Carrie Fisher

Carrie Fisher as Princess Leia in the third Star Wars film, "Return of the Jedi." (Lucasfilm Ltd.courtesy Everett)

Carrie Fisher has reigned over an empire for more than three decades.

As a 19-year-old, she rocketed to fame playing Princess Leia, a regal rebel spy with a distinctive hairstyle, in the original "Star Wars" film of 1977. Two sequels and one shiny bikini later, Fisher was cemented into pop-culture icon status.

Her "Star Wars" appearances have continued into the 21st century, including Star Wars Celebration VI, an extensive, four-day fan gathering that begins today at the Orange County Convention Center.

Other celebrities scheduled to attend include Mark Hamill, who played her on-screen brother, Luke Skywalker; Anthony Daniels of C-3P0 fame; Dave Feloni, director of the animated series "Star Wars: The Clone Wars"; and dozens of actors, technicians and artists involved with the sci-fi franchise.

"Sometimes I like seeing all the old gang ... and sometimes not," says Fisher, 55, who will appear onstage Saturday night and sign autographs on Saturday and Sunday.

"You know what, I've had fun doing it," she says. "I call it celebrity lap dancing, except they don't put the money in our tops or our bikinis — although that would be interesting."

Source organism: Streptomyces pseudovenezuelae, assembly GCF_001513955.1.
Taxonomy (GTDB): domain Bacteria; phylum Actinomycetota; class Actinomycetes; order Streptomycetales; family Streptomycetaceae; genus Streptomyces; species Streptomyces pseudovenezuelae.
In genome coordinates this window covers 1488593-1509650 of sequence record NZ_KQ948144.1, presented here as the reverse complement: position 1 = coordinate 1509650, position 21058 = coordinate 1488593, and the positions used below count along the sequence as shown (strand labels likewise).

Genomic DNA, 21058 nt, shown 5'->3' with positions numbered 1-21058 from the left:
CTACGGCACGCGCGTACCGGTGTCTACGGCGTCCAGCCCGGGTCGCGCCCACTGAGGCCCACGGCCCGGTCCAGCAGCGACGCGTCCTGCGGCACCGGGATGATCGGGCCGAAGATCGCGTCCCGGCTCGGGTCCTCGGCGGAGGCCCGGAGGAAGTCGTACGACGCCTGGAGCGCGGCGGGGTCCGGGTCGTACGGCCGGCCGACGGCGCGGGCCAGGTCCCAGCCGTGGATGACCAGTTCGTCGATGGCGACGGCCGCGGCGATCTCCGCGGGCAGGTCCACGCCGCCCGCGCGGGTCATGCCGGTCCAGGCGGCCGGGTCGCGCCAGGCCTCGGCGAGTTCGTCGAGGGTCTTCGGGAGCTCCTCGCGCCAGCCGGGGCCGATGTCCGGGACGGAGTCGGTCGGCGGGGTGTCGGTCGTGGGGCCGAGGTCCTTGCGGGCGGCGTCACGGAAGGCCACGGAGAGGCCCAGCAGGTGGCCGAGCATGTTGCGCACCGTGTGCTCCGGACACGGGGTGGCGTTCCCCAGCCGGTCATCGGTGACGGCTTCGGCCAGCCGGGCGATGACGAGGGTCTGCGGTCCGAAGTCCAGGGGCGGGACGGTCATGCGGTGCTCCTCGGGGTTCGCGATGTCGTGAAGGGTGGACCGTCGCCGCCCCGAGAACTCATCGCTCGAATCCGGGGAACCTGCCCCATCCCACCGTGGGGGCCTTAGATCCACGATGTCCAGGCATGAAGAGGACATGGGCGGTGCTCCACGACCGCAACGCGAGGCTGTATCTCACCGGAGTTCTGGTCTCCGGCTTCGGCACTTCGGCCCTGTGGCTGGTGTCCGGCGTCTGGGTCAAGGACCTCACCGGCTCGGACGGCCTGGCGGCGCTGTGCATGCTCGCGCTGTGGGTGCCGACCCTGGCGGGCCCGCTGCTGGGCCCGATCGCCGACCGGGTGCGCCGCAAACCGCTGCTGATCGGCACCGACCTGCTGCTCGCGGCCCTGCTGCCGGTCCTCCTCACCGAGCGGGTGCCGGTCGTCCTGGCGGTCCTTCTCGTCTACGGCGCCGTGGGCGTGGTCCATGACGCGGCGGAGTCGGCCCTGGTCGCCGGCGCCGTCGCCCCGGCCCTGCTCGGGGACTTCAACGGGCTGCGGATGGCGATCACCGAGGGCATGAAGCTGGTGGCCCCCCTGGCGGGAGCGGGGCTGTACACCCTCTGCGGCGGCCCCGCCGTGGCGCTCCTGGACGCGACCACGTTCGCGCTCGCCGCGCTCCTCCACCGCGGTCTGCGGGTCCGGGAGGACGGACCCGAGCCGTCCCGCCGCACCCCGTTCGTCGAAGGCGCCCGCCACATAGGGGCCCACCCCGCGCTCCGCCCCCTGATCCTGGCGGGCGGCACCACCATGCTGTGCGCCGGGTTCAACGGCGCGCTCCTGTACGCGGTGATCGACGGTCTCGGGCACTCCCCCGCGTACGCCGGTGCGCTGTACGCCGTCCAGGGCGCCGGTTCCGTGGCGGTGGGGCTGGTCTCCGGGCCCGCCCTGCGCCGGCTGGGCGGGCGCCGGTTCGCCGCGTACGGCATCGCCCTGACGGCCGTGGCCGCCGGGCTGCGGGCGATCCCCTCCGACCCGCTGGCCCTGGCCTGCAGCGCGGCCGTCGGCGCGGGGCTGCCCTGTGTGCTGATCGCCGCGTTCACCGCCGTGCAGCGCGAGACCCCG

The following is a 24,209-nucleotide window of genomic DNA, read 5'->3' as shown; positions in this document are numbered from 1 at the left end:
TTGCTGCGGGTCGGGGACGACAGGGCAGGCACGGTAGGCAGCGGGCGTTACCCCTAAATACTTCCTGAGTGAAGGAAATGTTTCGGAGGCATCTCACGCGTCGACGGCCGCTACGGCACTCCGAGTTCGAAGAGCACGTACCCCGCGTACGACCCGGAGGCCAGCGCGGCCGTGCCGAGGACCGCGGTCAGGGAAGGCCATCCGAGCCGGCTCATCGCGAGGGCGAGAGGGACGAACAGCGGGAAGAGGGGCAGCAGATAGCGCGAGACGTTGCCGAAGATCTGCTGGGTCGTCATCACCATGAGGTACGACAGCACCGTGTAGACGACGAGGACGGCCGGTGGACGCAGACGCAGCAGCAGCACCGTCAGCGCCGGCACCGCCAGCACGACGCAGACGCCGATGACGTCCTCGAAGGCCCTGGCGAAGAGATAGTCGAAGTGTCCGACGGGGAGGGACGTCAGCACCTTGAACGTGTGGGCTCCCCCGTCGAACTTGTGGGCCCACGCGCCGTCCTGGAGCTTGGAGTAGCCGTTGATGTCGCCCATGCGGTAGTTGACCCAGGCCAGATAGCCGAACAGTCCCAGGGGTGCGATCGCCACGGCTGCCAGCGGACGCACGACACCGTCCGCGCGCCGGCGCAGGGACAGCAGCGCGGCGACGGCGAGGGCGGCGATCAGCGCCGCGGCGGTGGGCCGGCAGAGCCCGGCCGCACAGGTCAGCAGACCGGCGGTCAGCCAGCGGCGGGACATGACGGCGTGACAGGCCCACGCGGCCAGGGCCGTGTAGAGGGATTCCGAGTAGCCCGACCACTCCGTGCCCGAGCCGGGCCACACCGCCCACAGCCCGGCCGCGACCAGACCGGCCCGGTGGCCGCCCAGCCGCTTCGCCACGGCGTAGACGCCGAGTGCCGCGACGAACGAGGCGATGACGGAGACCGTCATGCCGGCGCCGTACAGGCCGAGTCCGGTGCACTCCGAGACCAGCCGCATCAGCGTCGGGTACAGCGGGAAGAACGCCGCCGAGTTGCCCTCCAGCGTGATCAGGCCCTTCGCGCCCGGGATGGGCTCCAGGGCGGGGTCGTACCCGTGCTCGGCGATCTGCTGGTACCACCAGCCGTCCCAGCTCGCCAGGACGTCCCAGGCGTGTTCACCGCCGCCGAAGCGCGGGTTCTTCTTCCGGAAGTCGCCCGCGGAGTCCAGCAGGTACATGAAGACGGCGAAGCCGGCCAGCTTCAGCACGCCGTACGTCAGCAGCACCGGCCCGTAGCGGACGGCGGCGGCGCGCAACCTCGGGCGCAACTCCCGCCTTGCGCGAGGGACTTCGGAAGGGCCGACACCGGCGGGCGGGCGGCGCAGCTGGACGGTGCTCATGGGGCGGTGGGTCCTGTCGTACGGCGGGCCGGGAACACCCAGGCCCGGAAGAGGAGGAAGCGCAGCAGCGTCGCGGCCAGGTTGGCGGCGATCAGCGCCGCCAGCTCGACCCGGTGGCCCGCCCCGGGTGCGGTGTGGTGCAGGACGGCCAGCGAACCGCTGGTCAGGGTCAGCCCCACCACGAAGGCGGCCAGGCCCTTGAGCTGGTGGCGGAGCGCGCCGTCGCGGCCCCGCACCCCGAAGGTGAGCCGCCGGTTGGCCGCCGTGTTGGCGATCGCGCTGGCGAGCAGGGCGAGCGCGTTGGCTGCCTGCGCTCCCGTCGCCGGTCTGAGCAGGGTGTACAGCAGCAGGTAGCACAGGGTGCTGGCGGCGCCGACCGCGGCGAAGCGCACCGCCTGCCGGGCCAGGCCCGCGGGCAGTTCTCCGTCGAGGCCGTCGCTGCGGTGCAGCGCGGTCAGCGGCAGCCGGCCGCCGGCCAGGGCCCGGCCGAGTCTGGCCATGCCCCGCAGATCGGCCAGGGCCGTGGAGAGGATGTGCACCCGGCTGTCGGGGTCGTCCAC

She credits creator George Lucas with the long-lasting popularity of all things Star Wars, which has expanded into books, toys, costuming and fan fiction worldwide.

"I think it came out as a kind of fairy tale at a time when there weren't any sort of modern fairy tales," Fisher says. "It was very creative in everything that it made up — the Force, the dark side and all this stuff. It's gone into the vernacular. It's bizarre, but it's not bizarre because … what's the competition? George really created his own sort of niche."

She enjoys looking at the merchandise at fan events.

"I like the different Princess Leia dolls they've come up with over the years … perfume, underwear," she says. "I'm a type of marijuana now, apparently."

She doesn't own any Leia gear.

"George gave me a painting of Princess Leia in the metal bikini, and I have it hidden in a back room of mine," she says. "I'm pretty sure that it's something that he's regifted."

There have been periods of self-imposed "Star Wars" blackouts.

"It's not a long thing. It's just that every so often you go, 'Come on, it's been 35 years.' "

She doesn't stay up-to-date with Star Wars lore, including the "Clone Wars" series seen on Cartoon Network.

"There's a level at which I'm not going to be involved," Fisher says. "People would worry about me if I was."

It has been years since she has watched her "Star Wars" appearances, she says, although she did see herself recently on TV in the 1980 film "The Blues Brothers."

"I wasn't very good. I'm not in it that much," Fisher says. "I never liked looking at myself. I guess it's easier to do it on television than on the giant screen. But these are high-class problems. I never wanted to look at myself that large."

Her career after "Star Wars" included more movie and TV roles plus notoriety as a novelist and screenwriter. One work morphed into her one-woman, autobiographical show called "Wishful Drinking," which had a three-month run on Broadway.